Everything You Need to Get Started
The images below are an example of a drip irrigation system. The numbers below the image correspond with the parts within the image.
- Control Zone Kit
- A. Low Flow Valve
- B. Pressure Regulating Filter
- Easy Fit Female Adapter
- Easy Fit Coupling
- Xeriman Tool
- Xeri-Black Stripe Tubing
- Xeri-Bug Emitter
- Tubing Stake 3/4″
- 3/4″ Tubing
- 3/4″ Tee
- Tie-Down Stake
- Easy Fit Elbow
- Diffuser Bug Cap
- PC Emitter Diffuser Cap
- PC Module
- Poly Flex Riser Assembly
- BIGIE StakeEnd half of Drip Sprinkler System
- 1/4 Self-Piercing Barb Connector
- Xeri PC Nozzle
- Air Relief Valve Kit
- SEB-6X Emitter Valve Box
- Xeri-Flex Dripline
- Tubing Cutter
- Xeri-Bird Pro
- In-Stem Pressure Regulator
- Xeri PC Nozzle Adapter with PolyFlex Riser
- Easy Fit Tee
- Easy Fit Flush Cap
- Purple Landscape Dripling
- Easy Fit Male Adapter
- XT-700 Distribution Tubing
How to Install a Basic Drip Irrigation or Sprinkler System
Installation of basic drip irrigation or micro-sprinkler system is relatively simple. The first step is to design your layout based on what you’ll be using the system for. Once you’ve acquired the proper equipment, you can begin assembling the system. What follows assumes that you have the correct tools and equipment and are familiar with it.
Step 1 – Attach the vacuum breaker to the pressure regulator. This will keep water from backwashing into your home water supply.
Step 2 – Connect your filter to the pressure regulator then attach the hose swivel to the opening on the side of the filter. Connect everything to your hose bib.
Step 3 – Lay your tubing out according to your design. Be sure that emitters are positioned so that they are close to the root zone of each plant.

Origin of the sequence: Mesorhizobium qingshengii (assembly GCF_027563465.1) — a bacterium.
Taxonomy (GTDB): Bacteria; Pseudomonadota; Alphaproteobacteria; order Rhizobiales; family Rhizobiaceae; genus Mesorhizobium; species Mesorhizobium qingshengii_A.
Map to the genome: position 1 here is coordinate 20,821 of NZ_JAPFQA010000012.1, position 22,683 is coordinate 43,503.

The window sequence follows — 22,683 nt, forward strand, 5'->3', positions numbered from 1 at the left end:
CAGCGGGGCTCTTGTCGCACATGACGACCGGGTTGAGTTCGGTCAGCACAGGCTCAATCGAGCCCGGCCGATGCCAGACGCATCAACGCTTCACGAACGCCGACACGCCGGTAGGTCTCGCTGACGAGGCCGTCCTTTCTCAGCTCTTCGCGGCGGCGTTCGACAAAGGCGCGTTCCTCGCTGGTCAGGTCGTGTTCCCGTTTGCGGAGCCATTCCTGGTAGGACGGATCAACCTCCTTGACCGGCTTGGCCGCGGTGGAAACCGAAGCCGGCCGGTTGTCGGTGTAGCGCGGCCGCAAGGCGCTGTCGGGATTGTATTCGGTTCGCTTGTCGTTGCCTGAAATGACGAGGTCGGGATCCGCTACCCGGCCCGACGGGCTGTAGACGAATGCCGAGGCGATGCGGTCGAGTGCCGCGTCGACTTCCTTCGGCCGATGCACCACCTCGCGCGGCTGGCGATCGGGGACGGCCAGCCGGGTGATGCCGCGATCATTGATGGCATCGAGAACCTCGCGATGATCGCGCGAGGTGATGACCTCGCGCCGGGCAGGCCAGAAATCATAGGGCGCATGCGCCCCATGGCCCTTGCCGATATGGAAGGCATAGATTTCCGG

Step 4 – Place ground stakes at intervals along your drip tubing to secure it into place. The hook at the top of the stake should fit over your drip tube.
Step 5 – Once all of your tubing has been laid out, install the correct sized pipe fittings and make sure to tighten them then attach an end clamp, end cap, or flush valve at the end of your line.
Step 6 – Test the system. If you see problems within your system, this will be the time to fix them. Following are some simple troubleshooting techniques that can be used to fix a drip irrigation system.
Obviously, this is a very basic installation, but the same principles apply to larger jobs. Specifically, though, it’s a matter of careful planning and attention to detail.
Troubleshooting Your Drip Tubing Irrigation System:
Q. No water is coming from an emitter, what should I do?
A. Clean the emitter or replace it depending on how clogged it is.
Q. The tubing or emitter has blown off, what’s wrong with my system?
A. Tube or emitter blow-off is caused by too much pressure in the system. The easiest remedy is to add a pressure regulator to the line that is causing the problems.
Q. There are leaks between my fittings or between pieces of tubing. How do I fix this?
A. First, check the connections and ensure that they are tight. If you’re dealing with a small leak in the pipe, you can use a dresser coupling to fix the leak. For larger leaks, you may need to cut out the damaged section of the line, insert an additional length of the drip line, and use fittings to seal the connections.
Drip irrigation is a tried and true method for maximizing the efficiency of delivering water to your plants. Once you’ve planned, installed, and used your drip irrigation system, you’ll be on your way to more effective and cost-saving irrigation.
Where to Buy Drip Irrigation Parts and Supplies:
To purchase new drip irrigation parts or supplies, visit Sprinkler Warehouse.